It’s Different This Time
The grocery list is scribbled on an envelope that had been cracked open along the spine like a mountain range. I never understood why I need a list, anyway. Grocery runs follow the same rat-maze pattern, systematically exploring each aisle of the store in order, regardless of what was written or what we are out of.
End with the freezer foods. Start with produce. Squeeze the melons and avocados, but not the carrots or broccoli. Tear plastic bags from the hefty roll overhead and thumb them carefully until the mouth splits open like a papercut. Three-for-a-dollar zucchini, but two-for-five-dollars for eggplants. Get store-brand sauces but name-brand beans because of the sodium. Get frozen spinach but canned peas. Put the dented ones back because Mrs. Culpepper told you they rust inside. Stock up on shelf-stable goods like you’re getting ready for a hurricane.
After the flood, we pulled canned creamed corn from the bottom cupboards and sprayed them off outside with the hose. Dry goods were in the upper cabinets; we had learned a few things over time and other disasters. Everything in the drop freezer had to be thrown out: there was black mold on the ledge of the lid warning us like a floating cemetery plot. We waited for the Salvation Army to drive by on Mondays. The big guys in the back of the truck would juggle oranges to make us smile. Their battery-operated antenna radio squeaked out John Michael Montgomery, pouring out onto the street like liquid mercury. Sometimes they gave out blankets and meal kits. One time, a pineapple. We always got bananas and we knew better than to say no.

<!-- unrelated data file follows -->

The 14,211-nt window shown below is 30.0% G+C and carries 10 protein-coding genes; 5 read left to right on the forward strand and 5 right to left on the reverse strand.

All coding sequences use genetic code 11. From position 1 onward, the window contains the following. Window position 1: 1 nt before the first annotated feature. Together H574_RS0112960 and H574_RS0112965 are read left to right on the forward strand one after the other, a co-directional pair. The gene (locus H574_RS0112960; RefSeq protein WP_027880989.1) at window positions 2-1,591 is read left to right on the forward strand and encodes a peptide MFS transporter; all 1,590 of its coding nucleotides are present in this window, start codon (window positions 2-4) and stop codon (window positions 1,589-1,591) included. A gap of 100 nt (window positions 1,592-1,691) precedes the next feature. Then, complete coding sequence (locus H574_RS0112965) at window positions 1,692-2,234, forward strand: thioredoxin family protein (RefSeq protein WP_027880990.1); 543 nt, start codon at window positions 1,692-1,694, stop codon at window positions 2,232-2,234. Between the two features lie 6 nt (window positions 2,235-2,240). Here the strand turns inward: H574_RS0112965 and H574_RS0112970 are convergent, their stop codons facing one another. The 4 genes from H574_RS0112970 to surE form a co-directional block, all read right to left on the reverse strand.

It’s a luxury to get to pick your own food out. I walk down the cereal aisle like it’s my wedding day, dazzled by colorful boxes and the promise of prizes. I buy more pasta than I need—i t’s the only food I don’t fuck up when I’m daydreaming. I’m tired of coming back to earth and seeing that I’ve burned the roux when all I’m thinking about is when will I ever see my friends again.
Rhienna Renèe Guedry is a Louisiana-born weirdo who found her way to the Pacific Northwest, perhaps solely to get use of her vintage outerwear collection. A Jill of All Trades, she enjoys time spent writing, making art, riding her bicycle, and curating the best Halloween parties this side of the Mason-Dixon.